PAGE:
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Doublet and breeches

Doublet and breeches

  • Place of origin:

    England (made)

  • Date:

    1630-1640 (made)

  • Artist/Maker:


  • Materials and Techniques:

    Satin, stamped, lined with linen and buckram, trimmed with braid and silk ribbon, hand-sewn

  • Museum number:


  • Gallery location:

    In Storage

Object Type
This ensemble of doublet and breeches is typical of a wealthy man's clothing. It would have been worn with a matching or contrasting cloak. A fine lace or linen collar and cuffs would have completed the outfit, along with silk stockings and heeled leather shoes.

The style of this outfit is characteristic of the 1630s. The breeches are longer and less voluminous than they were in the early 17th century. They are attached with long heavy hooks which run through eyelets at the waistband on the inside of the doublet. The silk ribbons at the waistband once had the function of holding doublet and breeches together, but are now purely decorative. On the doublet the waist tabs are now much larger and longer than they had been 20 years previously.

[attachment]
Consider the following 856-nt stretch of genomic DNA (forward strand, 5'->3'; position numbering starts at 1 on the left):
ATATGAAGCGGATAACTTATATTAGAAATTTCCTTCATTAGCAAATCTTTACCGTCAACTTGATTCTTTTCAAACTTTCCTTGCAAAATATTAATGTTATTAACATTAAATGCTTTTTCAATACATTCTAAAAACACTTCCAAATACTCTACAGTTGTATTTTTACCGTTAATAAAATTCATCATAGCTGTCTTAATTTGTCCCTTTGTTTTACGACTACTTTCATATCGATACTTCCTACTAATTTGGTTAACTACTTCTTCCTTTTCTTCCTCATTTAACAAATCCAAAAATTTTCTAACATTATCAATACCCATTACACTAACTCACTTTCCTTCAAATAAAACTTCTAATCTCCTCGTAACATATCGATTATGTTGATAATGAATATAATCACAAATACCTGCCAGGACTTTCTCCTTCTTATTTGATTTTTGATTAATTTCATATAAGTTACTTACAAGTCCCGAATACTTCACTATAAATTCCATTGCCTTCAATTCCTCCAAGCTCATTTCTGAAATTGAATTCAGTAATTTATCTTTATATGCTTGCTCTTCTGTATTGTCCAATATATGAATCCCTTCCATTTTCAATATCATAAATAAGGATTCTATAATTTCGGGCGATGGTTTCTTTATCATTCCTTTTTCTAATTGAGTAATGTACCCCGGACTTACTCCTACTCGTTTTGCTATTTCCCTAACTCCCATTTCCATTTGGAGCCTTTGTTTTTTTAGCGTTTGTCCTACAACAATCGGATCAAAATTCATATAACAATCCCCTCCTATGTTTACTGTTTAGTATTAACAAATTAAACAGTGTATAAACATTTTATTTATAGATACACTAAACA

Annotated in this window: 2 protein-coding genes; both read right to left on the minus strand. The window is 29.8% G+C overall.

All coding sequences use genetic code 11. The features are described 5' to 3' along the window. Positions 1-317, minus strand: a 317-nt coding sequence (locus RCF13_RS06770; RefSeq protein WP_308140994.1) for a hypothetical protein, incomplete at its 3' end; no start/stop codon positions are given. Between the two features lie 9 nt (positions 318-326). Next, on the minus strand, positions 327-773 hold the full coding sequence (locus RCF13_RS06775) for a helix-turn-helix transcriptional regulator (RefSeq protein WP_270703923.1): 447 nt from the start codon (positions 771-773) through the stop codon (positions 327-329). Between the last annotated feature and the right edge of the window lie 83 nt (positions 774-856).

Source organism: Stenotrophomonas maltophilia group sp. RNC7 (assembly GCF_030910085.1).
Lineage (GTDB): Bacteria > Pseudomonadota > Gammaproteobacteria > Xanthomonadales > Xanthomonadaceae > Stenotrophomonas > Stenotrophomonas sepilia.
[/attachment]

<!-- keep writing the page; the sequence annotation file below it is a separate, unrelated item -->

Materials & Making
The lustrous white satin was a suitable fabric for stamping and pinking. The fabric was probably dampened first and the stamping tools heated to make the impression indelible. In between the stamped motifs, a pinking tool similar to an awl created the tiny decorative holes. Once the satin was decorated, it was cut and hand-sewn. The doublet and breeches are interlined with wool and lined with silk.

Physical description

White satin doublet and breeches, stamped and pinked.

Place of Origin

England (made)


1630-1640 (made)



Materials and Techniques

Satin, stamped, lined with linen and buckram, trimmed with braid and silk ribbon, hand-sewn



Object history note

Made in England

Descriptive line

silk satin, 1630c, English; Stamped and pinked decoration

silk satin, 1630c, English; White stamped and pinked decoration

Labels and date

British Galleries:
This doublet and breeches illustrate the processes of stamping and pinking fabric that could be done much more quickly than embroidery. Five decorative motifs have been stamped into the satin in a process similar to leather bookbinding. The satin has been 'pinked' or perforated with tiny decorative holes. [27/03/2003]


Satin; Linen; Buckram; Silk


Braiding; Stamping; Hand sewing


Clothing; Formal wear; Europeana Fashion Project; Men's clothes


Textiles and Fashion Collection

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